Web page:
Meet the Marketer: Michael Laniak from Taylor Stitch

August 19, 2019 Brady Walker

In this ongoing series, we chatted with some of our customers to learn more about the ways they are using customer data to drive growth. 

Michael Laniak is the Director of Customer Experience & Retention at Taylor Stitch, a men’s & women’s apparel company that sells products that are responsibly built for the long haul.

First, we’d love to ask you about your role and responsibilities — what does a Director of Customer Experience and Retention do?   

The title is totally arbitrary. We had a few variations, but because we’ve never done anything quite like this, it was difficult to nail. At the end of the day, the role is about understanding and improving the customer journey as it relates to Taylor Stitch.

The meat of it is, we learn as much as we can throughout every step of the customer journey and apply those learnings (both historical and predictive) to communicate with the right customer, at the right time, with the right message — both on and off-site. Not only do we want to help our customers, but we want to create meaningful relationships.

As a follow-up, what led you down this path?

My background is in e-commerce and UX/UI. I think from always putting myself in the customer’s shoes, it was a pair that felt comfortable. I feel like I can relate to the customer and figured businesses could benefit from that.

Taylor Stitch exemplifies a new kind of conscientiousness-first brand. How have you seen this kind of attitude rippling across your industry? Are legacy brands taking notice?

Absolutely — I’ve had this conversation quite a bit lately. There seems to be a steady industry-wide movement toward the customer. Even writing that I’m shocked because it’s pretty much rule number one.

While many businesses are taking the “Amazon Approach” to customer experience (low touch, high efficiency), a handful of companies are experiencing the positive impact of understanding and communicating with their customers on a human level.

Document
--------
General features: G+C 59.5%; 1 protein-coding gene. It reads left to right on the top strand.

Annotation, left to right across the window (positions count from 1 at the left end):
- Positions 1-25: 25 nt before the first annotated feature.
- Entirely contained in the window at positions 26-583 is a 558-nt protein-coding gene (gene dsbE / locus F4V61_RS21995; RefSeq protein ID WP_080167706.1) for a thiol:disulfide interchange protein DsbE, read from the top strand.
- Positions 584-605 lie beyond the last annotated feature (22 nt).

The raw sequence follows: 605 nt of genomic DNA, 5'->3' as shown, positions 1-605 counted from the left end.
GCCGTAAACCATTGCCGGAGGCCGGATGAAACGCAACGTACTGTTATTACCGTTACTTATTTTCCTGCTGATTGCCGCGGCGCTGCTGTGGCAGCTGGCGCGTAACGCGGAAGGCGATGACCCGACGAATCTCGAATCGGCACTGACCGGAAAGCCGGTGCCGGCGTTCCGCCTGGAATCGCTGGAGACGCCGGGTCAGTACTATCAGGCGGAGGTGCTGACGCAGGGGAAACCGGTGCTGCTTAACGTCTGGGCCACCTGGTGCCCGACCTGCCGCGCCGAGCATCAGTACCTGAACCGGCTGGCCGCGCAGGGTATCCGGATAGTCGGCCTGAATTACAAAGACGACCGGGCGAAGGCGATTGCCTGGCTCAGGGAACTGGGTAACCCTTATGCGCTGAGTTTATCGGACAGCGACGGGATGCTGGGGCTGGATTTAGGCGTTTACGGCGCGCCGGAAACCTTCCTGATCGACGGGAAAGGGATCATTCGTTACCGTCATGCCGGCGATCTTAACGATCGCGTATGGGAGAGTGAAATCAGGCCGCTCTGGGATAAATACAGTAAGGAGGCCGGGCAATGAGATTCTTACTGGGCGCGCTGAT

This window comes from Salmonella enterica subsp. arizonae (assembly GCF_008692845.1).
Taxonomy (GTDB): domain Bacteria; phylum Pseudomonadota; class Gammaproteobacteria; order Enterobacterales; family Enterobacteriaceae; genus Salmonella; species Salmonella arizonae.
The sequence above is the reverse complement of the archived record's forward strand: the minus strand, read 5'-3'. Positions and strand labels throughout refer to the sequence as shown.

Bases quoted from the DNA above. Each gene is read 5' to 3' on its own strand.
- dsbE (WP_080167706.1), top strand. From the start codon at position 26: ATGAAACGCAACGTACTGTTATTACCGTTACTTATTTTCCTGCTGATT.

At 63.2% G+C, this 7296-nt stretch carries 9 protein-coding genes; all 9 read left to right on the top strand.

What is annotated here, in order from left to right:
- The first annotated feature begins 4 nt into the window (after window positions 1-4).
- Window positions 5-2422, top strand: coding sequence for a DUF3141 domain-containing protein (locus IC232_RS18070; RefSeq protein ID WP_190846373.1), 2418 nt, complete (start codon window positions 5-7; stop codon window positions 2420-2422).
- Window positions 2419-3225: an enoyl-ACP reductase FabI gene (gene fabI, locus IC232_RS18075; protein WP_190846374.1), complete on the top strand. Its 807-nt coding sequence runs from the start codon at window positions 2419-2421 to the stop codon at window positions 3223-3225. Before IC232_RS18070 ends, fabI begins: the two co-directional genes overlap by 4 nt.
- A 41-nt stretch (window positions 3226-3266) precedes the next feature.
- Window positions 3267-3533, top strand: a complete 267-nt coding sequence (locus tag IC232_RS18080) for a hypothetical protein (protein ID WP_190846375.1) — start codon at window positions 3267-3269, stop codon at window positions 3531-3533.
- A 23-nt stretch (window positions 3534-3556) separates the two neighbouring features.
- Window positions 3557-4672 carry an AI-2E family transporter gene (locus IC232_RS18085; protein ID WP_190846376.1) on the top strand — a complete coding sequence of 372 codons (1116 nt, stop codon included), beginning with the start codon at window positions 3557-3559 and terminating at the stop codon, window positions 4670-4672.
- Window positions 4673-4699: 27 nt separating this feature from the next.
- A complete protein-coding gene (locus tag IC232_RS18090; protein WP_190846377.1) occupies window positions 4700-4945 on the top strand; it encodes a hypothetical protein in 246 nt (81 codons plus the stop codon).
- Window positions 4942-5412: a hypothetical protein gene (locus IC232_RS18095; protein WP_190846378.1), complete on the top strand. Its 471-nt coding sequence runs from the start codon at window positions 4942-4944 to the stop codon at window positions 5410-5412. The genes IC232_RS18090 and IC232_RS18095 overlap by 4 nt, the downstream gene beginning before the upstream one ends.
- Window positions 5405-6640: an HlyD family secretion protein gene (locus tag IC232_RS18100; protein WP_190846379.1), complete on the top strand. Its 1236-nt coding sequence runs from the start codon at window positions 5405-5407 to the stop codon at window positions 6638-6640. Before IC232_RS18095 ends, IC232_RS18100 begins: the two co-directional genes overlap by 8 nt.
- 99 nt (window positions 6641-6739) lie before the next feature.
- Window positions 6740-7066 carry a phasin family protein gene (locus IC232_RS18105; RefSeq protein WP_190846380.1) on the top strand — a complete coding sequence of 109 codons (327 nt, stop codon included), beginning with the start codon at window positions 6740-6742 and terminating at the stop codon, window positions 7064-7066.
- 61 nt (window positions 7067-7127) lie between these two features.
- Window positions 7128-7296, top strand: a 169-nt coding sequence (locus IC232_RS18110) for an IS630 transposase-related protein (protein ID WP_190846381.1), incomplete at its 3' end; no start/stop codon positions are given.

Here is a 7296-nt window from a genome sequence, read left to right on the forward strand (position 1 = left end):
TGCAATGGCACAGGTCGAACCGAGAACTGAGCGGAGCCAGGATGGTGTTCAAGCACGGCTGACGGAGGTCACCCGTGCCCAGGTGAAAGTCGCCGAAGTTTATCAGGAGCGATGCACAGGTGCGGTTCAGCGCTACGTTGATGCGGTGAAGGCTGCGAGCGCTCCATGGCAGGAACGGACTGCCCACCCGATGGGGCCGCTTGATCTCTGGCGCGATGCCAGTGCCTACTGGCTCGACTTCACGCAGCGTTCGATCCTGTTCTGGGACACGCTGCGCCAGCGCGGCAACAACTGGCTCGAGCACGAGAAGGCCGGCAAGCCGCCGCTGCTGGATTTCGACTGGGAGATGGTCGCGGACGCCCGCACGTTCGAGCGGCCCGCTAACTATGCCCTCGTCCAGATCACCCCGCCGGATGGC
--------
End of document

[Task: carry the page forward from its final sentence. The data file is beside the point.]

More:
We’re seeing legacy businesses creating new departments and/or roles with titles in the realm of customer relationship management, customer strategy, and customer marketing.

What has been the most difficult part of your job since becoming the Director of Customer Experience and Retention at Taylor Stitch?

Really, it has been about pushing forward into this frontier. We’ve found a close-knit group of technology partners that have helped us accomplish three-quarters of what we’re trying to do. Filling out that last quarter has required a lot of innovation, creative thinking, and custom development.

We’re also full-steam ahead based on guesses and gut. We continue to invest a lot of time, energy, and money, hoping for a specific outcome. Sometimes when we get to the finish line, we find that we were wrong all along. That’s the difficult part — there are no real references we can lean on, so it’s all about not getting down on ourselves when we muck up.

In your opinion, what are the pillars of the ideal Taylor Stitch customer experience?

“Because knowledge is power.” -- GI Joe

Every touchpoint begins with a deep understanding of our customer. Within a glance, our crew has a snapshot of their demographic information, transactional history, and predictive insights. This arms us with everything they need to have a productive conversation.

“Being nice is ROI positive.” -- Gary Vaynerchuk

We try to pair all of our inbound conversations with the best crew member for the job, so there’s a thoughtful and intelligent answer. We constantly place ourselves in our customers’ shoes and ask, “If I were them, what would I want to hear as a response?” Then, we one-up that.

“If you’re reacting, it’s too late.” -- Taylor Stitch

As it relates to customer experience, most companies are reactive by nature. At Taylor Stitch, our goal is to decrease reactive conversations by being proactive. We see it as a huge opportunity — helping the customer before they even know they need help.